Posted 17th February 2022 by ctatax-admin
HMRC recently updated its guidance on the 3% Stamp Duty surcharge, no doubt hoping that a list of fairly dull and unexceptional adjustments and clarifications could help hide one particular bombshell climbdown that it was making – But despite its earlier denials but there is a minimum rate of 1% on the residential element of a multiple dwellings relief calculations and not the 3% but they previously stated applied in all cases.
This Bad News (for them) was “Buried” in among the various clarifications and examples of when the surcharge would and would not apply, which they attempted to pass off as another minor clarification.
In actual fact, this last ‘clarification’ represented a complete U-Turn on a position that had been a source of contention since the Higher Rate Additional Dwelling surcharge was introduced back in 2016.
It has been our position since the rate was introduced that it simply did not apply to purchases of mixed-use properties any more than it would to non-residential properties. HMRC disagreed, laying down in its guidance that where a claim for Multiple Dwellings Relief was made, then the surcharge applied, regardless of the specific composition of the property in question.
This was plainly nonsensical, as many MDR claims are made on purchases of – for example – blocks of flats with commercial premises attached. It would make no sense in these circumstances to apply a charge specifically designed to attach to the purchase of additional residential properties – a category from which mixed-use properties are excluded.
Now, HMRC has amended the guidelines to state that where an MDR claim is made on a mixed-use property against the dwellings within it, then the surcharge does not apply! This reduces the minimum rate of SDLT on the dwellings from 3% to 1%.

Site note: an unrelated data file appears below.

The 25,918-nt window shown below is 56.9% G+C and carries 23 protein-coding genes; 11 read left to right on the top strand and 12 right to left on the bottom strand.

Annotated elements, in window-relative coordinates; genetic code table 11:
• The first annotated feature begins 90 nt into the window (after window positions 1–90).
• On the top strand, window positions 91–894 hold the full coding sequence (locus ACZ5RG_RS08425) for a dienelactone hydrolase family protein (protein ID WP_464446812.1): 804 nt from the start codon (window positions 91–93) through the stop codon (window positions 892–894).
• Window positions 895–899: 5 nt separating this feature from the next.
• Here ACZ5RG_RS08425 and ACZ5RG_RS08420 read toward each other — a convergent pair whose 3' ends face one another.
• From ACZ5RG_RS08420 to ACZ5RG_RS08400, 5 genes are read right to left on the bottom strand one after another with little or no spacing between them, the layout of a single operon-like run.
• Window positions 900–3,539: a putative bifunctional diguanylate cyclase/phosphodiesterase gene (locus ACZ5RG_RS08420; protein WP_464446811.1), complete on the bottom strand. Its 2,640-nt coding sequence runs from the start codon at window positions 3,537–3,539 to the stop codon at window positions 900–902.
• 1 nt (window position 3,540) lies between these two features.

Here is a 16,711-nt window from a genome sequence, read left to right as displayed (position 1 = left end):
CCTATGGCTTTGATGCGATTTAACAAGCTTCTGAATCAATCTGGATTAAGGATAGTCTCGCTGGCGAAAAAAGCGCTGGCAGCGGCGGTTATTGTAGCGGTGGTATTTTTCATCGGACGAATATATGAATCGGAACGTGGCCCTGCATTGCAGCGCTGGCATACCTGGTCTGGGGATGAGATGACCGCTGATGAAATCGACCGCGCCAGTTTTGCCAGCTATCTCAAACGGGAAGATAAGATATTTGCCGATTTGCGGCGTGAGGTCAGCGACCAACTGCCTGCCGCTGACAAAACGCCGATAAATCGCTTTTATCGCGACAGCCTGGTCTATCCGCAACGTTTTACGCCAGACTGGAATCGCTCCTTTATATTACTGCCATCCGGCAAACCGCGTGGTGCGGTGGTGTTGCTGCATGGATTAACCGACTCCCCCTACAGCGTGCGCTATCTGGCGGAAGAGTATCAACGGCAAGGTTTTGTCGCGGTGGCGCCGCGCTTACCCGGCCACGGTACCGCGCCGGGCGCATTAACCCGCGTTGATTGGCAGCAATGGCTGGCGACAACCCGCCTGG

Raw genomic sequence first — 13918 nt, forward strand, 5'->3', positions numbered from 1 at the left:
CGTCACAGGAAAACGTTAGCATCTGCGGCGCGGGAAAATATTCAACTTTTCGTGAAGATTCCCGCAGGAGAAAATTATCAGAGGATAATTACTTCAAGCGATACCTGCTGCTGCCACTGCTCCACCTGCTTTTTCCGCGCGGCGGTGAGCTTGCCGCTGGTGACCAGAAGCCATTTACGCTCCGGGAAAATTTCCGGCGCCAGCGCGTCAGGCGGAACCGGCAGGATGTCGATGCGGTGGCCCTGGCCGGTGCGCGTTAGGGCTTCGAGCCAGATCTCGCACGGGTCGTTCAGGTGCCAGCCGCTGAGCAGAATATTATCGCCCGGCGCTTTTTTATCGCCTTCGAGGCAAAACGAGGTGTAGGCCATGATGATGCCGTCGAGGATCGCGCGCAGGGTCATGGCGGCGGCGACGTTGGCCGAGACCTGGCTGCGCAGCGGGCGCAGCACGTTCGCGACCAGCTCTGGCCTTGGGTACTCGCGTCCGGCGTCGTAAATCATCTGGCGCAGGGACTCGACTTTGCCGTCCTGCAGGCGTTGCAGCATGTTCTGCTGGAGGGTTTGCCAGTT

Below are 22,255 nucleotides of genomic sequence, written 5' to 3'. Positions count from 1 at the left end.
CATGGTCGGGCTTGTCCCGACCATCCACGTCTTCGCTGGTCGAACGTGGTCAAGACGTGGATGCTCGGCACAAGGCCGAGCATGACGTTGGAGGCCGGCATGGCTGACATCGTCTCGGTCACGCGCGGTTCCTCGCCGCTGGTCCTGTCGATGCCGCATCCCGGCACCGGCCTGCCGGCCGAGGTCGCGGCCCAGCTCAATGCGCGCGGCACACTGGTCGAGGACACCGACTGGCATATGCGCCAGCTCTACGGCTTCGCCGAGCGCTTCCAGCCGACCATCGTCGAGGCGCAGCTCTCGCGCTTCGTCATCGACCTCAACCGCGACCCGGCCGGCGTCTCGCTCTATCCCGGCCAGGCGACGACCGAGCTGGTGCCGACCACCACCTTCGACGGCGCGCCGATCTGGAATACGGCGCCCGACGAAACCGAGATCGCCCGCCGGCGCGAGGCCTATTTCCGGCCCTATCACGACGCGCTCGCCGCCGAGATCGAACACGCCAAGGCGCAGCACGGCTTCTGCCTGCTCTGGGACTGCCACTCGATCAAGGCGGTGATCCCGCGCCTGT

They then go to say IF the non-residential elements of the transaction are ‘negligible or artificially contrived’, then the HRAD will still be applied to the transaction. This view in and of itself also contradicts the law – there is NO “negligible” test whatsoever in the legal definition of Residential Property for SDLR rate purposes.
So this would seem to be another standard confuse and deter move by HMRC to warn people off from doing what is their right as taxpayers. Deterrence only works however if the potentially deterred remain ignorant about the true position.
Like the definition of the word ‘dwelling’ before it, expressing things in nebulous and undefined terms leaves HMRC, in their minds, some “wriggle room” to squirm out of having to deal with perfectly valid claims to MDR and this may suit their purposes as many people have already overpaid based on their previous erroneous guidance and are already seeking refunds of tax that was never due since April 2016.
It also acts as a deterrent to developers, investors taxpayers and their advisers who are currently purchasing, who may feel more cautious about claiming statutorily available reliefs against their acquisitions for fear of their transaction falling the wrong side of whatever line may be drawn, should HMRC choose to litigate.
Rather that admit that their previous guidance was incorrect, this feels like a move decided to frustrate the effect of the correct interpretation by another, more oblique route.
What should I do?
A typical multi-unit acquisition will therefore have overpaid the tax on acquisition of the development/investment equivalent to 2% of the residential value previously assessed this could equate to £20,000 pounds per £1 million.
Those affected should therefore undertake an immediate review of all transactions since 2016 in order to understand whether:
1. They paid SDLT on a MDR Claim at the wrong minimum rate
2. They didn’t claim MDR at all because the incorrect HMRC Guidance gave a higher figure to the MDR claim than the Mixed-Use rate which would have applied to the buildings.
Over the last 12 months, we have recovered over £2m in overpaid SDLT on these types of transactions for clients.
We believe that because taxpayers and their advisors will have followed HMRC Guidance on this they may not be aware of the opportunities that this change actually offers.
How Cornerstone can help
We can undertake detailed forensic review of all transactions since April 2016 to identify whether you have suffered a loss through overpaid tax in these circumstances and manage the claim for a refund with HM RC on your behalf.
Our fees are 25% plus VAT (if recoverable) of the refund received on a “no refund – no fee basis”.